US 5931539 A
A device to reduce weight or load on the spinal column for seats and the like that comprises two parts, the first being of two curved fins running from the edges of a chairback to adopt the anatomical form of the user's sides from the waist to the axillae, while the second is an elastic vest or corset covering the whole of the trunk from the waist to the axillae and shoulders. The vest secures at its top to the chairback by braces and fasteners or hooks. these braces secure to the back of an upward extension to the chairback.
1. A body support device in combination with a seat having an upwardly extending seatback comprising: two opposed self-supporting vertical flexible fins attached to said seatback, an elastic vest having a pair of circular reinforcing bands releasably secured by one or more elastic braces to an upward extension of said seatback, said fins having a thickness and height sufficient to extend laterally from said seatback and curve inwardly therefrom in an oval shape, and the ends of said fins maintaining a frontal opening opposite said seatback, a pair of spaced apart parallel shafts secured to a top of said seat, a second pair of opposed flexible fins rotatably attached to said parallel shafts, each said second pair of fins having a first upwardly extending fin side substantially perpendicular to a second horizontally extending fin side, said second fin sides coplanar with said seat top, and said device further having a seat pad bridging said second fin sides.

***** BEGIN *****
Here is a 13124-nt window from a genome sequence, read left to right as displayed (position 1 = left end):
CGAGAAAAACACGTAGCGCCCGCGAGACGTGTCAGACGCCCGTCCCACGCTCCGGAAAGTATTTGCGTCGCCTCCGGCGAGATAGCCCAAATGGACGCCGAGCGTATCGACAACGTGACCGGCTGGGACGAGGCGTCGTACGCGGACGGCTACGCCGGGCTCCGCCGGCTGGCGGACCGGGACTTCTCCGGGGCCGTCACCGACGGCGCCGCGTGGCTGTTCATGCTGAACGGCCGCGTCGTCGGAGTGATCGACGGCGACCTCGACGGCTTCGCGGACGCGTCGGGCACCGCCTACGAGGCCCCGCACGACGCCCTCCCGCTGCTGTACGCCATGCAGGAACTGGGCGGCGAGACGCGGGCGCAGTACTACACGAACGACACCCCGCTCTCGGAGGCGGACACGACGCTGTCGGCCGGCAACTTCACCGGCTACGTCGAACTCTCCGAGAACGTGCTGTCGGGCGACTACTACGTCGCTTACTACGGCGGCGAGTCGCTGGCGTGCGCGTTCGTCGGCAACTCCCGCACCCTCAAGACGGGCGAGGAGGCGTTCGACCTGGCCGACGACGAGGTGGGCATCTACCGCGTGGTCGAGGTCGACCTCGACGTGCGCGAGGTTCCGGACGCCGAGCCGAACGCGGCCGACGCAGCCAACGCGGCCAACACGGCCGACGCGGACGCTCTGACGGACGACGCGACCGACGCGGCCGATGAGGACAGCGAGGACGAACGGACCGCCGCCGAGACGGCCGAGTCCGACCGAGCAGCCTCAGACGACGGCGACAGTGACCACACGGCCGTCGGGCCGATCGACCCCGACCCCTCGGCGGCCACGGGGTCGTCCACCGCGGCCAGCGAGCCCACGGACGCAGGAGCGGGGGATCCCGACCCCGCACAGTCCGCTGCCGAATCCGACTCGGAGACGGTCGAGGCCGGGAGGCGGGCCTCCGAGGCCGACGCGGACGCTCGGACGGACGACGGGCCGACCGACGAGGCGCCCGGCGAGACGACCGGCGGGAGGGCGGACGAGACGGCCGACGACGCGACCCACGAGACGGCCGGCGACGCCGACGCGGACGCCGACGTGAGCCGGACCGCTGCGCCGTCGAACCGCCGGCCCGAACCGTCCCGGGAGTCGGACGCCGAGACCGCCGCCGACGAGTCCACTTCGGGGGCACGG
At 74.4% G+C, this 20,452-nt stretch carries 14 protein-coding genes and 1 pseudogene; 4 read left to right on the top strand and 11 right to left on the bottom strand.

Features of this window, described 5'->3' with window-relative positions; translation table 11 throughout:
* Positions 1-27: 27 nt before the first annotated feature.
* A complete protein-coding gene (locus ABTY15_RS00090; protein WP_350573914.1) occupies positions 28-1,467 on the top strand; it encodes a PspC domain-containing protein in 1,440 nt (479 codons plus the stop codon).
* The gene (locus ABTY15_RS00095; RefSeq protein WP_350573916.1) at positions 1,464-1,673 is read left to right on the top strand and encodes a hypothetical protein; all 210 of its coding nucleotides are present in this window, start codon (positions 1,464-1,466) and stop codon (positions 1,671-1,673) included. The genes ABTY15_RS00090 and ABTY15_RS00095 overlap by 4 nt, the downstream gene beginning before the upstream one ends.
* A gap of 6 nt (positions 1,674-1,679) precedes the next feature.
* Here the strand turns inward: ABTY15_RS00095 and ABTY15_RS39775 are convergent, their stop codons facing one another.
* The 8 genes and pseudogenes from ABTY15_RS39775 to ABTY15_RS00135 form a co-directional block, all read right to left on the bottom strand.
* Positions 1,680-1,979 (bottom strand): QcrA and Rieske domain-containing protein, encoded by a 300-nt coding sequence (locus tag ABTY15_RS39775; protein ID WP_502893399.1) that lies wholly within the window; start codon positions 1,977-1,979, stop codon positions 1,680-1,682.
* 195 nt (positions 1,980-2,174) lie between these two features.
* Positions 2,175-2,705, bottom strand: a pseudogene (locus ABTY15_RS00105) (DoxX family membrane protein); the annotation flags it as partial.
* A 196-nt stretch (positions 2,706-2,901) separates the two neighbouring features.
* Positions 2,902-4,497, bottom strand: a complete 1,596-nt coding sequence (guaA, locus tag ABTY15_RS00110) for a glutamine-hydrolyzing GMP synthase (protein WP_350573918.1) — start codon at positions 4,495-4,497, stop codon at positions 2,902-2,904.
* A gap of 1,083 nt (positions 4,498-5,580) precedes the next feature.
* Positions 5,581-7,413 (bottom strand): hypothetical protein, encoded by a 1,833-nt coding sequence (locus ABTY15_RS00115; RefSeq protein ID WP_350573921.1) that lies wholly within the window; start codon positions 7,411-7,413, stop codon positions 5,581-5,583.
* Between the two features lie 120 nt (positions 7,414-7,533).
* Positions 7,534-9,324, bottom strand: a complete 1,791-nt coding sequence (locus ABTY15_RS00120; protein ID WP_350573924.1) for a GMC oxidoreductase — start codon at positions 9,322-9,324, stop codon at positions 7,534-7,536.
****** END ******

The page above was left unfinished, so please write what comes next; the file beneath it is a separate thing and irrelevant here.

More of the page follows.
2. A device according to claim 1, wherein said fins are constructed and arranged with springs and magnetic elements to retain said fins in at least one position.
3. A device according to claim 1, wherein said fins have internal supporting flexible ribs and foam rubber lining.
4. A device according to claim 1, wherein said vest having vertically aligned elastic straps aligned and connected at top ends to one or the other of said reinforcing bands and said vertically aligned straps connected at bottom ends by a horizontal band.